The most cinematic of video games becomes a TV series for the most cinematic of networks: The Last of Us is a new milestone for the small screen and for adaptations from video games.
Watch The Last of Us, the new TV series HBO signed by Craig Mazin and Neil Druckmann and inspired by the video game of the same name. Playstation created and directed by Druckmann himself, is not just following the intimate and raw odyssey of the two already iconic protagonists, Joel and Ellie, here with the faces of former Game of Thrones stars. Pedro Pascal and Bella Ramsey: it is above all to take a journey through pop culture throughout the 21st century to get where we have never gone before.
HBO is no stranger to such ventures: a few years ago, again after a preview viewing kindly granted by HBO and Sky, I had awarded top marks (10) to Watchmen by Damon Lindelof, a spiritual sequel to Alan Moore’s graphic novel, but also. ideological continuation of The Leftovers, another past success of the network by the same author. I was asked at the editing stage if I was really sure: perfection does not exist, after all (and the ratings do not claim to announce it, at most to ‘scout’ or ‘suggest’ it) and in the end, despite my assurances that we were dealing with a very special TV series, the editors decided to lower that number to 9.5.
A few months later Watchmen won Best Drama Series of the Year at the Emmy Awards, still the biggest award ever won in Hollywood by a superhero story (excluding the two Oscars to actors Heath Ledger and Joaquin Phoenix for their performances as the Joker).
Now, without a crystal ball, I can’t know if and how many awards The Last of Us will win: however, as in the case of Watchmen, the more I continued watching the nine episodes based on the first chapter of the video game saga of Naughty Dog (Watchmen was also composed of nine episodes, by the way) the more I became convinced of be in front To something that would leave its mark. In the world of TV, in adaptations from video games, in our gaze.
This is because, as anticipated in the opening, to watch The Last of Us is to make an odyssey through already explored, colonized territories, to see them new: what makes the difference is not so much the level of detail with which the post-apocalyptic America envisioned by Druckmann (who makes the leap from video game director to TV by writing all the episodes together with Mazin and personally directing episode number two, teaming up with a directing team that also includes Jeremy Webb, Ali Abbasi and Mazin himself) as the intimate depth with which the staging gives space to the protagonists.
The use of handheld camera is relentless, bordering on documentary, and goes so far as to create almost A direct contact between the characters and our gaze, emphasizing the concussive scenes (few, centered, the use of action is reduced to the bone) and emphasizing the actors’ evidence in the moments of drama (plenty, needless to say): Rarely on TV has the viewer’s point of view been taken into such consideration to allow him to enter the world beyond the screen, let alone such a sophisticated approach had ever been thought of for the adaptation of a video game between television and film.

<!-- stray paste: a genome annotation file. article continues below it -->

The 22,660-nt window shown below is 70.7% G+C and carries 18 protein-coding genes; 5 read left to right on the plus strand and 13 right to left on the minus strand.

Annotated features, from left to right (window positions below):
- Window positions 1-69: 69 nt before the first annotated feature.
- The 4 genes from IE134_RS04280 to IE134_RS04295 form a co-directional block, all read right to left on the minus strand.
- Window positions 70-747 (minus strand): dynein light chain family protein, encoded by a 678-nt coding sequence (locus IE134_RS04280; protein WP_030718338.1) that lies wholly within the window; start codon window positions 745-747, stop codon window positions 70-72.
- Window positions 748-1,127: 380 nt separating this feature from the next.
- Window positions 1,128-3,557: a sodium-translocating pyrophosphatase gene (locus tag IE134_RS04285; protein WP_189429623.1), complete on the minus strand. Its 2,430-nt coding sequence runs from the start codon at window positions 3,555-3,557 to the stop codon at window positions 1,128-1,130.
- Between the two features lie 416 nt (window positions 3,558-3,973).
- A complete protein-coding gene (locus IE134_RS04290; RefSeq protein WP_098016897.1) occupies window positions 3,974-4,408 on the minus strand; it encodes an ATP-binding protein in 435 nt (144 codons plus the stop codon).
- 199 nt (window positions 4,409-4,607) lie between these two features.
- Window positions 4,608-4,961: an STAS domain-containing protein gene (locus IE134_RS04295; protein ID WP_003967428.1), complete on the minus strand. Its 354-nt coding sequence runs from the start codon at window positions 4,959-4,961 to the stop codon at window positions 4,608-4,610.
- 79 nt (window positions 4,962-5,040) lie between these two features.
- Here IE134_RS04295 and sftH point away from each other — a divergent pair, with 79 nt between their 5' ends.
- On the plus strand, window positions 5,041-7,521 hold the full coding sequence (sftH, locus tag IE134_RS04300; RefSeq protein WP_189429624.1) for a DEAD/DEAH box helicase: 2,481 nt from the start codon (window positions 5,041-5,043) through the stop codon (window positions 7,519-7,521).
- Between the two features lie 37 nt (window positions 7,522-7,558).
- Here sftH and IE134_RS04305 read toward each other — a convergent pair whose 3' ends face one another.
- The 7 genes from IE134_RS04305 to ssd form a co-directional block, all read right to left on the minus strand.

A huge world made small and intimate
And speaking of cinema: The courage of The Last of Us is all about being able to deal with its sources of inspiration (so many, from Cormac McCarthy to John Hillcoat, from No Country for Old Men to The Road, from The War of the Worlds to A Quiet Place) and also the many works born, paradoxically, from the success of the original video game (Logan by James Mangold, just to cite only the most glaring example) coming out of a numerically unequal confrontation with a dignity all its own.
Its post-western soul has an authentic warmth, burning from deserted metropolises to snowy forests, and it establishes an atmosphere as brutal as it is immediately believable, with the feelings of the protagonists present, real, vibrant, yet buried, hidden, kept away from external masks. The Last of Us is Bob Dylan’s Modern Times, it’s ‘Nettie Moore,’ and it’s ‘Ain’t Talkin,’ but staged. The soap-opera effect that waters down The Walking Dead here is averted by focusing on the storytelling of the characters, not so much of their adventure (and the proximity of the camera mentioned earlier makes that scattering that has penalized the AMC show impossible).
The cine-game effect, or rather the ‘curse’ of the cine-game, that tendency that has always made video game adaptations to film or television weak if not laughable, is here averted by a production finally aware of the potential of the adapted work: The most cinematic of video games that finds its true breath in television. In this series we illuminate a path through and along the paths of entertainment culture over the past decade, a circular path that comes full circle and is fulfilled.
Thus, episode after episode, sequence after sequence, scene after scene, it becomes increasingly clear how The Last of Us is not so much a story about the death of the world as it is a tale of the birth of love in a world where love is no longer possible. And, likewise, what is most striking and sticks out is not found in the imagination of the apocalyptic future, but in the memory of what that future has taken away.
In short, after Copenhagen Cowboy by Nicolas Winding Refn has already secured a place in our top five of 2023 miniseries, the rest of the year is unlikely to present us with a better new show than the one signed by Craig Mazin and Neil Druckmann: our article on the Most anticipated video games, movies and TV series of the year Is proving to be prophetic.